“The government does not object to the renewal, but it does have some reservations,” the Yemeni government official told Arab News, preferring anonymity. “As such, we would prefer to renew it under the same terms as before and to engage in discussions about the new UN proposal to expand it.”

The UN-mediated ceasefire, which came into force on April 2 and was twice extended for two months, ends on Sunday. The Houthis said last week that they would extend the truce only if the Yemeni government paid public servants in their areas.

UN Yemen envoy Hans Grundberg gave the Yemeni government and the Houthis a fresh draft of a new proposal in an effort to convince them to extend the ceasefire.

It suggested extending the truce for six months; adding Doha, Muscat and Mumbai flights to the Sanaa airport flight schedule; the Houthis initially opening minor roads in Taiz; and the militia paying public employees in areas under their control using fuel sales, with any shortfall being covered by the Yemeni government.

The proposal was met with reservations on both sides. The Houthis demanded that the Yemeni government fully pay public employees in their territory, and also lift the “blockade” of Hodeidah port and Sanaa airport.

The government demanded the Houthis open at least one major road in Taiz, and pay all government employees in Sanaa and other militia-controlled areas.

UK Foreign Secretary James Cleverly on Saturday urged the Houthis not to deprive Yemenis of another chance at peace, accusing the militia of attempting to jeopardize efforts to end the fighting by refusing to comply with the UN Yemen envoy’s bid to extend the truce.

“We call on the Houthis to engage constructively with UN special envoy Hans Grundberg’s efforts to broker an extension to the truce, so that serious dialogue about achieving a peaceful, inclusive and Yemeni-led future can take place,” Cleverly said in a statement.

“Yemen must not return to conflict. The truce expires tomorrow, but the Houthis continue to endanger the talks and deny Yemenis a peaceful future.”

On Friday, UN Secretary-General Antonio Guterres urged Yemen’s government and the Houthis to accept his envoy’s proposal to halt hostilities in the country for longer periods and to engage in talks to reach a long-term peace settlement.

“I strongly urge the Yemeni parties not only to renew but also to extend the truce’s terms and duration, in line with the proposal presented to them by my special envoy, Hans Grundberg,” Guterres said.

US Secretary of State Antony Blinken, who spoke with Grundberg on Friday to express his support for the envoy’s efforts to renew the truce, criticized the Houthis for breaking the ceasefire, and thanked the Yemeni government for agreeing to pay public employees and facilitate the flow of fuel across Yemen.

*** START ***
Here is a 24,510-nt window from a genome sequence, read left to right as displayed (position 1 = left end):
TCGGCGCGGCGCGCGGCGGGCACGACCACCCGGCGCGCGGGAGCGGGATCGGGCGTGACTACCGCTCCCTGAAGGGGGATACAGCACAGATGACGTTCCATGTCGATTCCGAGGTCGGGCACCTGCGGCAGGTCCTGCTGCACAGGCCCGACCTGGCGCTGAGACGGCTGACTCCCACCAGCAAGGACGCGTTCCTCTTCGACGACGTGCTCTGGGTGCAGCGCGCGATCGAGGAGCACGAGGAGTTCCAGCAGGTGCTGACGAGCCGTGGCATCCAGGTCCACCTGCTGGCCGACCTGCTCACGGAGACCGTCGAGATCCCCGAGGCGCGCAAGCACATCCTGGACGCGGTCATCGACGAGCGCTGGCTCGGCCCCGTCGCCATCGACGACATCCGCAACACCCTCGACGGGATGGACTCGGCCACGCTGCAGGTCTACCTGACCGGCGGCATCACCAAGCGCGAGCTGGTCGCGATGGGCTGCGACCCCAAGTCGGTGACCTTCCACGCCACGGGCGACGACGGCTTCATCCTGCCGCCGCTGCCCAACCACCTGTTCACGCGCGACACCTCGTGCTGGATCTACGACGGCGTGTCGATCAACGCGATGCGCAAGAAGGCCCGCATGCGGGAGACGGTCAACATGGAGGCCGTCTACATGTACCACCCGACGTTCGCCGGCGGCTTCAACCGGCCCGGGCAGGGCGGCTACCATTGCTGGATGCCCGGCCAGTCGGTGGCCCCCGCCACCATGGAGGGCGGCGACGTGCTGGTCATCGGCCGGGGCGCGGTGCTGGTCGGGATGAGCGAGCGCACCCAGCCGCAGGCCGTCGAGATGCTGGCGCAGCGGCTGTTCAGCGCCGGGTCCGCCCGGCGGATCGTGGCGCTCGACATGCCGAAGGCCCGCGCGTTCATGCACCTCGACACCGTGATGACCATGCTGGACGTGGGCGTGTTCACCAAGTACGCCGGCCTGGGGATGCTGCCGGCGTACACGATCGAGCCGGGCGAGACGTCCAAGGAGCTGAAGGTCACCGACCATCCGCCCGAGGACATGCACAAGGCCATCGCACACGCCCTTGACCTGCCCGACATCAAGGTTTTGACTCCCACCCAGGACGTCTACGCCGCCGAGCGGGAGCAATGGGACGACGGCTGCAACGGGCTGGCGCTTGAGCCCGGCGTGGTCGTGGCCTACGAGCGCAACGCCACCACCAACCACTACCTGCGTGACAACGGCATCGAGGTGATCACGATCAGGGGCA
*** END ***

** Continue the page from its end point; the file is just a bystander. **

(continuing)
“We are ready to support Yemen’s peace and recovery if only the Yemeni parties choose peace and extend the truce,” the US State Department said in a statement.

International aid organizations working in Yemen, such as Save the Children, have added their voices to calls for an extension of the ceasefire, citing a 60 percent decrease in the number of displaced families from 4,950 between January and March to 2,052 between April and June.

“Children in Yemen deserve a safe home and lasting peace. It’s time to #StopTheWarOnChildren,” Save the Children tweeted on Saturday.


Iraqis gather in Baghdad to mark anniversary of 2019 anti-government protest

Iraqis gather in Baghdad to mark anniversary of 2019 anti-government protest
Updated 01 October 2022

Iraqis gather in Baghdad to mark anniversary of 2019 anti-government protest

Iraqis gather in Baghdad to mark anniversary of 2019 anti-government protest
  • In 2019, protests erupted against then prime minister Adel Abdul Mahdi’s government with demonstrators demanding an overhaul of political system

BAGHDAD: Hundreds of Iraqis gathered in Baghdad’s central Tahrir square on Saturday to mark the anniversary of anti-government unrest that erupted in 2019, amid tight security and prolonged political deadlock in the country.
With concerns about the risk of street violence, security personnel deployed checkpoints across the city, closed off bridges and squares and erected walls across some of the bridges leading to the fortified Green Zone that houses government headquarters and foreign embassies. Protesters waved the Iraqi flag and chanted “we want to overthrow the regime.”
“We took part in today’s peaceful protests because we want our demands to be met... we want security, jobs and our simple rights ... we are not here to fight or shed blood,” said Laith, a young protester from Baghdad.
A few meters from the square, security forces fired teargas to disperse stone-throwing protesters who had tried to tear down a wall blocking the Republic Bridge leading across the Tigris to the Green Zone, according to a Reuters reporter who witnessed the incident.
A military statement said some “infiltrated elements” were assaulting security forces using Molotov cocktails and hunting rifles.
In 2019, protests erupted against then prime minister Adel Abdul Mahdi’s government with demonstrators demanding an overhaul of a political system they see as profoundly corrupt and keeping most Iraqis in poverty.
More than 560 people, mostly unarmed demonstrators but also members of the security forces, were killed in the spate of popular unrest as Iraqi security forces and unidentified gunmen cracked down.
Mahdi quit under pressure from the protests with powerful Shiite Muslim cleric Moqtada Al-Sadr the biggest winner in an election last October.
Sadr in June withdrew all his lawmakers, nearly a quarter of parliament, and resorted to whipping up street protests after his movement failed to form a government, leading to some of the worst clashes the country has seen in years.
Saturday’s gathering raised fears of more unrest and tension among power-hungry politicians that could further delay the formation of a government after Sadr quit politics at the end of August.
Four rockets landed in the Green Zone on Wednesday during a partial lockdown as parliament was convening, wounding seven security personnel, and another four rockets fired from eastern Baghdad landed around the zone on Thursday.